Finding its legs during the COVID-19 pandemic, thrifting as a conscious lifestyle choice started gaining popularity across the general Indian populace a few years ago, and is still going strong. Being strictly better than investing in fast fashion by extending the lifespan of any piece of clothing that might have found its way to a landfill instead, it comes as no wonder that proponents of sustainability everywhere recommend thrifting or investing in slow fashion.
The far more affordable prices and the possibility of finding one-off vintage or statement pieces also attract throngs regardless. While the pandemic mainly saw the surge of Instagram-based thrift stores, Chennai now has multiple thrifters taking their stock offline as well: Escape Closet, The Rebirth Collective, The ReLove Closet and ZIPLINE Thrift Store, among others.
Thrifting is often polarising as well, however, and the average consumer will always, quite validly, have misgivings. For one, where do these stores source their clothing from? It depends, say the proprietors.
The Rebirth Collective, launched under Wasted 360 Solutions, opened its physical thrift store’s doors around a year ago. Almost all of their clothing comes from the drop-offs they receive, but they take extra care to segregate items that still have life in them from the unsalvageable. ZIPLINE, on the other hand, sources most of its thrifted items from charities like old age homes that have no use for certain kinds of clothing.
Sara P, store manager of ZIPLINE Thrift, debunks some misconceptions : “Many customers seem to think that thrift clothing is the faded or damaged clothing you usually find in local donation boxes, but that is not the case. Passing multiple quality checks and following fabric conditioning and sanitisation, our clothing is as good as new and often even better, considering we embroider, dye, and even hand-paint many of the pieces.”
The ReLove Closet, act most like mediators, taking clothing directly from sellers and putting them up for prospective buyers to see on their website. Despite not having a physical store, their collections come offline in their large-scale pop-ups across the city. ReLove’s quality checks are quite stringent, as founder Sruti Ashok explains, “we have a lot of quality checkpoints and even the tiniest of defects does not pass through. Unless it is a designer item, in which case we specify the wear and tear, you will not be able to find a single stain.”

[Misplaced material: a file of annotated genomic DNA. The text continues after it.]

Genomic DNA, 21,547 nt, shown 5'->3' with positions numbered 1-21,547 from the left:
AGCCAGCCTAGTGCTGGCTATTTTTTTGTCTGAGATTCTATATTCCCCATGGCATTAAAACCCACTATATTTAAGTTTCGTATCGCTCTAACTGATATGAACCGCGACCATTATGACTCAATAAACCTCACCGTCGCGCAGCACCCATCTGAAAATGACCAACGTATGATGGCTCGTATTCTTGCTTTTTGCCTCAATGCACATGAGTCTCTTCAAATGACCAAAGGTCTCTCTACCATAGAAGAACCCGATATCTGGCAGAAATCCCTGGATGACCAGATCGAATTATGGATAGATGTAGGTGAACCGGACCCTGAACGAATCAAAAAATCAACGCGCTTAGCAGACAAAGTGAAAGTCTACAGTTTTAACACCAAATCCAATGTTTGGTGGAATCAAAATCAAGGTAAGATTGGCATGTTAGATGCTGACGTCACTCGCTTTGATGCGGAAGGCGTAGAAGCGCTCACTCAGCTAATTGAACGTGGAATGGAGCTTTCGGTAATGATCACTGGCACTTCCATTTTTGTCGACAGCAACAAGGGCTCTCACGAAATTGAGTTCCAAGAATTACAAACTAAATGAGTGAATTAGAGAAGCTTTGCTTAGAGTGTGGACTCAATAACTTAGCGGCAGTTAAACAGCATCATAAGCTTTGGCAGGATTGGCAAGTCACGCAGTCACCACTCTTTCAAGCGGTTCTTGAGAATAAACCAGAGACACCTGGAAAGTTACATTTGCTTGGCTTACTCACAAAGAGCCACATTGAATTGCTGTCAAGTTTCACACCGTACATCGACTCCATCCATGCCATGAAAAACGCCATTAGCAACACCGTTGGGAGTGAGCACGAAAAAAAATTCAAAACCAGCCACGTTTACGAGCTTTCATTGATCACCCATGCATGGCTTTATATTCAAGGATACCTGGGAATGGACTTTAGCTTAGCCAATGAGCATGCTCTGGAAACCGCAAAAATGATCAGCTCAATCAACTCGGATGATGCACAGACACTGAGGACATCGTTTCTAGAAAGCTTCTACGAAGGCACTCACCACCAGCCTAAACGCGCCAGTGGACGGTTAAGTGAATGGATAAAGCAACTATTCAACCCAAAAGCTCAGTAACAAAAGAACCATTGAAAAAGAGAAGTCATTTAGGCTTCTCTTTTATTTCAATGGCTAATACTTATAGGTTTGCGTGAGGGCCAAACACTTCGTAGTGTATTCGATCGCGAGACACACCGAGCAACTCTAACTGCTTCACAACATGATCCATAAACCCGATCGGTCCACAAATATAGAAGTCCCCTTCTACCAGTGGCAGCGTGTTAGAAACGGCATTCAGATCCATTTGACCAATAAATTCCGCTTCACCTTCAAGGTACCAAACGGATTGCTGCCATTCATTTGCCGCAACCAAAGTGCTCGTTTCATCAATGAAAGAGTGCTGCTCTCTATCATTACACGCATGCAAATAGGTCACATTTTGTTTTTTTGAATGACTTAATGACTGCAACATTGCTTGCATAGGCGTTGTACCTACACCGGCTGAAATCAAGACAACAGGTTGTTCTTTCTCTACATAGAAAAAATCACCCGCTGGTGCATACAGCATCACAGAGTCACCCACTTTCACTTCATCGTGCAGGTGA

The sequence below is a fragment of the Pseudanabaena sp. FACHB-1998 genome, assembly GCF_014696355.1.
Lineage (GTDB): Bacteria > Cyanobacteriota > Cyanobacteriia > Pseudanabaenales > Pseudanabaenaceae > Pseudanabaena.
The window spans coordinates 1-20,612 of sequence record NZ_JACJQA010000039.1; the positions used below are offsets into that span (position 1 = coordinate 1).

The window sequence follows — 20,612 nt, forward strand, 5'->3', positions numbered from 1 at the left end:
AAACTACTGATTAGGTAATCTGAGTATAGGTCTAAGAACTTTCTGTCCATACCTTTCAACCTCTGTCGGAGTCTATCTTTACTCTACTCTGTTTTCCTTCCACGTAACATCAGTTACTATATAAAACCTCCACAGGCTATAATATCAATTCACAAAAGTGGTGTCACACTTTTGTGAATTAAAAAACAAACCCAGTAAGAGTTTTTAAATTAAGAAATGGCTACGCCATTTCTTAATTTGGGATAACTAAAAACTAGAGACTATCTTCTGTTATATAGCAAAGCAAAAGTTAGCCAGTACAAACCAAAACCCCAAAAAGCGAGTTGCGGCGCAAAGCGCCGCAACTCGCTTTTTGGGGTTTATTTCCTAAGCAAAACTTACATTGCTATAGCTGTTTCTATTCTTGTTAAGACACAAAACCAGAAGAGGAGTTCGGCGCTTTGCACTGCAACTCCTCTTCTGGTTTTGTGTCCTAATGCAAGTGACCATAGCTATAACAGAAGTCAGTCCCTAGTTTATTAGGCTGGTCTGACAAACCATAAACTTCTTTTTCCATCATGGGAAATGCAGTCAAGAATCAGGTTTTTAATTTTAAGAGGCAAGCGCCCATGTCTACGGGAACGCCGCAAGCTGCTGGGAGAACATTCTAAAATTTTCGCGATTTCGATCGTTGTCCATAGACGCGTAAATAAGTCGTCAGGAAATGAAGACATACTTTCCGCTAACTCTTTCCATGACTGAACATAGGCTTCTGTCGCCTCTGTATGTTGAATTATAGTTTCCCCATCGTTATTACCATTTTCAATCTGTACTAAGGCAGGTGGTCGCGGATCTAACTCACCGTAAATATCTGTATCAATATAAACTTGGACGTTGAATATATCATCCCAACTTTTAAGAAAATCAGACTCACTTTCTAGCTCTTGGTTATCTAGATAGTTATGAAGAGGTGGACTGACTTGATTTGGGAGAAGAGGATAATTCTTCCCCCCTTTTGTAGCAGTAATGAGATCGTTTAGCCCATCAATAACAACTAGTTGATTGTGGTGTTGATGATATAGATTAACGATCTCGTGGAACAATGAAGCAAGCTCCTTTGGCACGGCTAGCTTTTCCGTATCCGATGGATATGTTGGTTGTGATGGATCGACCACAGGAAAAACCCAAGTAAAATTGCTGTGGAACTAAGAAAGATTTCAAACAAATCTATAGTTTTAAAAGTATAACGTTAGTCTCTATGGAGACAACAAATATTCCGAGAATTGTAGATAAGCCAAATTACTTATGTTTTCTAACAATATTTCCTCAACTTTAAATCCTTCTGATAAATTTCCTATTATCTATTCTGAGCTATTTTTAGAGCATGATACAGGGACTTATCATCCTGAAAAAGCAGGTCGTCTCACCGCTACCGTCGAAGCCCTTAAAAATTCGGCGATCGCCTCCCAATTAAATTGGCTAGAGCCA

When asked what happens to those that do not qualify, she adds, “since our customer base will not buy these items, we donate them to organisations and charities that can make better use of them, and recycle the rest which cannot be worn.” Escape Closet is a bit of an outlier here, with branded export surplus comprising more than half their store — their thrifted wear is taken from across the country, or even imported in.
But who is the target audience? Most of the items on sale turn out to be women’s Western wear, trendier clothing that most charities cannot make use of but, once sufficiently restored, appeals to the younger generations. Buyers are usually students who appreciate both the affordable tags and the sustainable cause. The prices at each of these stores hovers around ₹500–600 for most items, going up to around ₹800 at Rebirth and ZIPLINE and ₹1,500 at ReLove and Escape, although the designer items may be sold for higher accordingly.
Escape Closet is peculiar, however, for all their items are unisex and promote gender fluid fashion. Owner Priyanka S. K., who has a background in fashion from NIFT, explains her motivations for starting her store, “Escape Closet was started less for the environmental cause and more because I have a strong interest in fashionable streetwear, which is not easily accessible in Chennai. My goal was to bring affordable fashion to Chennai.” You can find baggy cargos and oversized t-shirts in every colour, and varsity, denim and even racer jackets in store, alongside their upcoming collection of Escape Originals.
The online thrifting space came with its own set of problems — issues related to unreliable stores and quality, as well as sizing issues. Ushma Kansara, store manager of The Rebirth Collective, says, “it is better to have a physical thrift store, which is why our space here also hosts between 15 and 20 other environment-friendly brands. The biggest challenge has been changing people’s mindsets and prejudices towards thrifting, but once people see past that, they can discover the many cool things you can’t find elsewhere, especially at low rates.”